We are tired of the desert. That’s pretty much an understatement. We knew going into the walk that it would be tough, and it has been exactly that. 95 degree plus days have come one after another so far, without any end in sight.
It is pretty amazing really, how anything other than your typical desert creatures, lives here, and that includes people Some people do it by choice for heaven’s sake. We are here in October, not necessarily the hottest time of the year, and the thermometer has reached 105, with more 100 degree days ahead. Kate actually said, “I wouldn’t even want to be a bug here”.
The nights offer some reprieve from the heat, generally getting down into the low 60’s, however, as soon as the sun comes up over the mountains the next morning, it’s game on. But that is enough about the weather.
The landscape is beautiful, albeit repetitive. There are areas in the mountains/desert that you would refer to as an oasis, which have gatherings of Palm Trees and shade. Some are local parks or walking trails like the Coachella Valley trails, and some are cities like Indian Wells. They mix a little green in here and there with all the brown.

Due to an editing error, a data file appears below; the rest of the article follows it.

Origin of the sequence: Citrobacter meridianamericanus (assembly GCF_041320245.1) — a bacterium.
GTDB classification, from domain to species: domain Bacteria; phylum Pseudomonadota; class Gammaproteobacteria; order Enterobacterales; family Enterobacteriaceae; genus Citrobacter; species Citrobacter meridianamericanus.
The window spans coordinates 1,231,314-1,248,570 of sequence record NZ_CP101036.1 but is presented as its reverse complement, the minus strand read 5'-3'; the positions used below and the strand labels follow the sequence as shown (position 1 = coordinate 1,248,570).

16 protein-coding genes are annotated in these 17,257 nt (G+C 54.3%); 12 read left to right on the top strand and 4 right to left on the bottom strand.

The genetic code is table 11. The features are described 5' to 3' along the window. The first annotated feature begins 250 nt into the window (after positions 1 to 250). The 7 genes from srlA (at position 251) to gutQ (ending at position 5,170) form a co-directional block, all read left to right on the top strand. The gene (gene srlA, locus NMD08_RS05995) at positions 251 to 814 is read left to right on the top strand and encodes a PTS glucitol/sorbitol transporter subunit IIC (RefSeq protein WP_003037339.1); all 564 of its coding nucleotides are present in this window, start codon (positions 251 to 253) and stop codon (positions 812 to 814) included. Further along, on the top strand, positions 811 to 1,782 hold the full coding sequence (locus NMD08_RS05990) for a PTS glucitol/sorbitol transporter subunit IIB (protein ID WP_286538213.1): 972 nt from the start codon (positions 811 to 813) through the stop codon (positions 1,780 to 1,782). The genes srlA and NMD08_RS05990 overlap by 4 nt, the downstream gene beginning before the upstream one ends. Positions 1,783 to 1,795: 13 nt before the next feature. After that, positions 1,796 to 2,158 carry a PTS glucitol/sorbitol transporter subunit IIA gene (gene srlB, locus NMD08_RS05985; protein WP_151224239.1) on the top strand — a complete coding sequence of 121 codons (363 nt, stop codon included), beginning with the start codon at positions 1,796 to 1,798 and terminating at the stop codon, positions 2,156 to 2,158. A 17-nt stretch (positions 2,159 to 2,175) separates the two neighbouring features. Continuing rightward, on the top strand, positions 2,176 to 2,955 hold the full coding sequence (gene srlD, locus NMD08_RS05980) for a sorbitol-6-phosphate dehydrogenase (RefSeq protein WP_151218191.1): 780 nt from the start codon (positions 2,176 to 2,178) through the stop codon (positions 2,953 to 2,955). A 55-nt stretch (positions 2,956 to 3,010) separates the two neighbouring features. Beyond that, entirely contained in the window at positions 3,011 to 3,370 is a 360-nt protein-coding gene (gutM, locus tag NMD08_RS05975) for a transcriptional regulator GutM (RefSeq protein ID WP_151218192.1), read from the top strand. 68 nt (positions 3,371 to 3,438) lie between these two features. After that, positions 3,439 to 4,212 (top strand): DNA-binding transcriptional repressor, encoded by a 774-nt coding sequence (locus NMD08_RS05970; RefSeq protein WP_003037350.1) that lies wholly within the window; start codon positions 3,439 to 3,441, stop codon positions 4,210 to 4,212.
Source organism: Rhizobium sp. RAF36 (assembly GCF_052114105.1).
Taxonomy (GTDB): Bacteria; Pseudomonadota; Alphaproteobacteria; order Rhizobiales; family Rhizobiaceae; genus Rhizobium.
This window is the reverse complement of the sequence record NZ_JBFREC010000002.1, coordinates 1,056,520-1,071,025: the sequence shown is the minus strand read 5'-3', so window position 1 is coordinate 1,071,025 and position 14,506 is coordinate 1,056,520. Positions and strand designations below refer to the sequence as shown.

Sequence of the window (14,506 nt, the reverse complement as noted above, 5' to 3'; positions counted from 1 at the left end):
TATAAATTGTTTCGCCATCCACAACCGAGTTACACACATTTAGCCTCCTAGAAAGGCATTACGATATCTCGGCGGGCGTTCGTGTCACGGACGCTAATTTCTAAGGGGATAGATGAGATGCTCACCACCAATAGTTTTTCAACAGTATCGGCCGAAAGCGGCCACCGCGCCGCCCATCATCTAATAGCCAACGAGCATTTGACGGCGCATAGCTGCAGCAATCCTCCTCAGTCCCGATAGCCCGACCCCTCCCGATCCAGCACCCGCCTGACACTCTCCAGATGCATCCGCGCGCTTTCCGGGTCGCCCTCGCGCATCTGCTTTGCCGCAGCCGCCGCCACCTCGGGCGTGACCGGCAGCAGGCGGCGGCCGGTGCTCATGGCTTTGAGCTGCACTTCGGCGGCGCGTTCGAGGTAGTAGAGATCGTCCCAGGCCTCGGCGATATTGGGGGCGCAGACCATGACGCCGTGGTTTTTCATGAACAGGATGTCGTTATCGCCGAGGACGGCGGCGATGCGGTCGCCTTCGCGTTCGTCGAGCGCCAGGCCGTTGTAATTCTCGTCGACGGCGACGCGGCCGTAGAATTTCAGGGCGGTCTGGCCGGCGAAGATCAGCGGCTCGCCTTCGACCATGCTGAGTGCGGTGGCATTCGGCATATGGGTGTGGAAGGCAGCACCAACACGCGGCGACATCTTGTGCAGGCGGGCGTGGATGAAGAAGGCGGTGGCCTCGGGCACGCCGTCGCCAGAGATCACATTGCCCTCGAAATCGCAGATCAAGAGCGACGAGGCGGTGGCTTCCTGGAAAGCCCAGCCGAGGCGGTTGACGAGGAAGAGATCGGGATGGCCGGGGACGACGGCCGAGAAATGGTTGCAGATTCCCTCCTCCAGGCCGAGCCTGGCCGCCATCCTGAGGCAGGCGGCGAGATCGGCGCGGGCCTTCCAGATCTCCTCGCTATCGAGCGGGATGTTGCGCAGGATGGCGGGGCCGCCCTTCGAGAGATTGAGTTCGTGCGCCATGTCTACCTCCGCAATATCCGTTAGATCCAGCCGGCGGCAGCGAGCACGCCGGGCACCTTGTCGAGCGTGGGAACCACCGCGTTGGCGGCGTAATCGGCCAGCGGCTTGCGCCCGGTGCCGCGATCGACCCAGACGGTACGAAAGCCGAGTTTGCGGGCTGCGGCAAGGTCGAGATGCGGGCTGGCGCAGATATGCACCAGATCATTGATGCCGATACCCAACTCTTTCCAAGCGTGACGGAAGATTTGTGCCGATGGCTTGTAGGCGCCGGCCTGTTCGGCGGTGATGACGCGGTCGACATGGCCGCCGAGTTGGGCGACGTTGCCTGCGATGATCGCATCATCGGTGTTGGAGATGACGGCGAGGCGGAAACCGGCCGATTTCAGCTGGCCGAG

As for the walking, we have built up to about 15 miles a day on our way to our goal of 20. 20 is just not possible in this heat and elevation for an old guy with duck tape and baling wire holding his legs together. Kate is holding up extremely well, however succumbs to the heat when we are nearing 10 miles for the morning and the heat starts to take its toll. I call her RoboKate, but there are times when she proves that she is still mortal.
On another note, my friend Daniel walked with us for the first four days. They were pivotal days as they allowed us to navigate out of Oceanside and get us 40+ miles into the hills and on our way. He owns a tax business and has been up against it with the October 15th deadline. It seems a lot of people file six month extensions. Anyways, those first four days set the tone, and Daniel deserves a lot of credit.